Or rather their words do, courtesy of letters they've written directly to the people of Glasgow dealing with the Arab Spring, and responding to current events in their respective countries.
These are then read out on stage by a selection of Scottish writers: on opening day Liz Lochhead; Louise Welsh; Alan Bissett and Andrew O'Hagan. And a satisfying and engaging fist of proceedings they make of it too, as we are offered snapshots of changing, and unchanging worlds, in Egypt, Palestine and Syria.
Part of A Play, A Pie and A Pint's Arab-themed mini-season, produced in association with the National Theatre of Scotland, the end result, while not strictly theatre (more like an Arab/Scots PEN international symposium), doesn't lack for drama or intellectual thought.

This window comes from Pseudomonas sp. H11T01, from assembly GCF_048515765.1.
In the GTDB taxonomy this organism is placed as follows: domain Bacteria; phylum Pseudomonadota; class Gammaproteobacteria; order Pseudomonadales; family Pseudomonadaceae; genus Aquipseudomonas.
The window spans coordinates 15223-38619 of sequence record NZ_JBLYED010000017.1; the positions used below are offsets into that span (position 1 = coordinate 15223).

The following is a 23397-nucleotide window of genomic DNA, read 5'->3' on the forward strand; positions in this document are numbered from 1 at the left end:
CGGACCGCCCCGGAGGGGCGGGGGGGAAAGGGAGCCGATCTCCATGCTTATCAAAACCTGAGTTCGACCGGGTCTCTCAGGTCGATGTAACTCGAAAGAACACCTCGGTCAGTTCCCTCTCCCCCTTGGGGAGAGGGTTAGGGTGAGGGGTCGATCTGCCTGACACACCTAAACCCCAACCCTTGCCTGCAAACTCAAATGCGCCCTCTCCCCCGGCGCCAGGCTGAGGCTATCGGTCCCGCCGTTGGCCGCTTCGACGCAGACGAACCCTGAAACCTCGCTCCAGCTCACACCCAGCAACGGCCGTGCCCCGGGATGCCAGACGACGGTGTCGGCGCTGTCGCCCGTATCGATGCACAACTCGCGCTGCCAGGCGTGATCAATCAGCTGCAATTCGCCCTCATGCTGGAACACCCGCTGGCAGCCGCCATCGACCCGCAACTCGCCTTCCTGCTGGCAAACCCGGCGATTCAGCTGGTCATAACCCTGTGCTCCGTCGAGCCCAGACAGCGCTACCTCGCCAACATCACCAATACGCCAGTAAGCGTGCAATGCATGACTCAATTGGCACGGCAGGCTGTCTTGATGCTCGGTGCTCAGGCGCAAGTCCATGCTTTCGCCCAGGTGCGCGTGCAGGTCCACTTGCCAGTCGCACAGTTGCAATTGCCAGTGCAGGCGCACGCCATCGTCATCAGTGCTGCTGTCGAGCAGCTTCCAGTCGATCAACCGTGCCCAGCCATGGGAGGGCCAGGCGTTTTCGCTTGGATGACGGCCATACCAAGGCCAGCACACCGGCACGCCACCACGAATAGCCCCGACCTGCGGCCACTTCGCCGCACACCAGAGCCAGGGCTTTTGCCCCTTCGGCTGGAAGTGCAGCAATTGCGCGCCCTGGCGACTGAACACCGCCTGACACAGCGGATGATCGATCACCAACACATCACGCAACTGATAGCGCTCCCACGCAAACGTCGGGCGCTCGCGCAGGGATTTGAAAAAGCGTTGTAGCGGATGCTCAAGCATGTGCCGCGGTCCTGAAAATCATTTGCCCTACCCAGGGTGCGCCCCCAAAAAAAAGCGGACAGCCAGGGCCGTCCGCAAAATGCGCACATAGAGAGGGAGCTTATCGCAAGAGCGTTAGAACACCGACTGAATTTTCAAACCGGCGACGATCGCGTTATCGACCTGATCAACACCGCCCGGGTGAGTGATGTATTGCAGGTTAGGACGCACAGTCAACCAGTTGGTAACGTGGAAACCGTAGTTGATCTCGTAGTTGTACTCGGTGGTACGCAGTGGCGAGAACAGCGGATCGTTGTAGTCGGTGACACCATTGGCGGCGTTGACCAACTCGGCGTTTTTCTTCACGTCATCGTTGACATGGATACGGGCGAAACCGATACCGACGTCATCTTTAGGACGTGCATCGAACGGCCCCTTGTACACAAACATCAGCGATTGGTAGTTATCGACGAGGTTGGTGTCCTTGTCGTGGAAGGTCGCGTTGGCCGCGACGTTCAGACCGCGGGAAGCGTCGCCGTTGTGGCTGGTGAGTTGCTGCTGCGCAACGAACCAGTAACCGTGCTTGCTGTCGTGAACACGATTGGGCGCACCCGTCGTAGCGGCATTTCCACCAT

So a librarian from Alexandria salutes Egyptian youth and makes the case that culture should be the bedrock of progress in Egypt. Palestinian novelist Adania Shibili offers up a garden themed allegory of stubborn resistance. Syrian novelist Laila Hourani contemplates the Syrian conflict from the safe haven of her five-star flat in Cairo with a tale of fiery revolutionary fervour and suspicion, while a Palestinian playwright wrestles with having his work exposed to the Israeli public, but only with Israeli state funding.
Following a week where the ongoing sweep of change in the Arab has been reduced in the Western news to the pros and cons of the travelling billionaire circus that is Formula 1, it's enlightening to find something more substantial, and vital, on offer here, than who would take the chequered flag in Bahrain.Sponsored by Heineken.